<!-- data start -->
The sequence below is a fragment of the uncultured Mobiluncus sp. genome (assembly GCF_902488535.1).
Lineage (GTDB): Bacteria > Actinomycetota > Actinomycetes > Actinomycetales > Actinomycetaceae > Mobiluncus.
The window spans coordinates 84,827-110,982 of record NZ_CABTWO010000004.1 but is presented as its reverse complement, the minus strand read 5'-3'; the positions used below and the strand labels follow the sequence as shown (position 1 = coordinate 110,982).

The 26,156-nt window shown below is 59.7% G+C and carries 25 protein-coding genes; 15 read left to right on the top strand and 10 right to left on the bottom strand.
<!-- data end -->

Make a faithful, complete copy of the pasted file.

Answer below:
The sequence below is a fragment of the uncultured Mobiluncus sp. genome (assembly GCF_902488535.1).
Lineage (GTDB): Bacteria > Actinomycetota > Actinomycetes > Actinomycetales > Actinomycetaceae > Mobiluncus.
The window spans coordinates 84,827-110,982 of record NZ_CABTWO010000004.1 but is presented as its reverse complement, the minus strand read 5'-3'; the positions used below and the strand labels follow the sequence as shown (position 1 = coordinate 110,982).

The 26,156-nt window shown below is 59.7% G+C and carries 25 protein-coding genes; 15 read left to right on the top strand and 10 right to left on the bottom strand.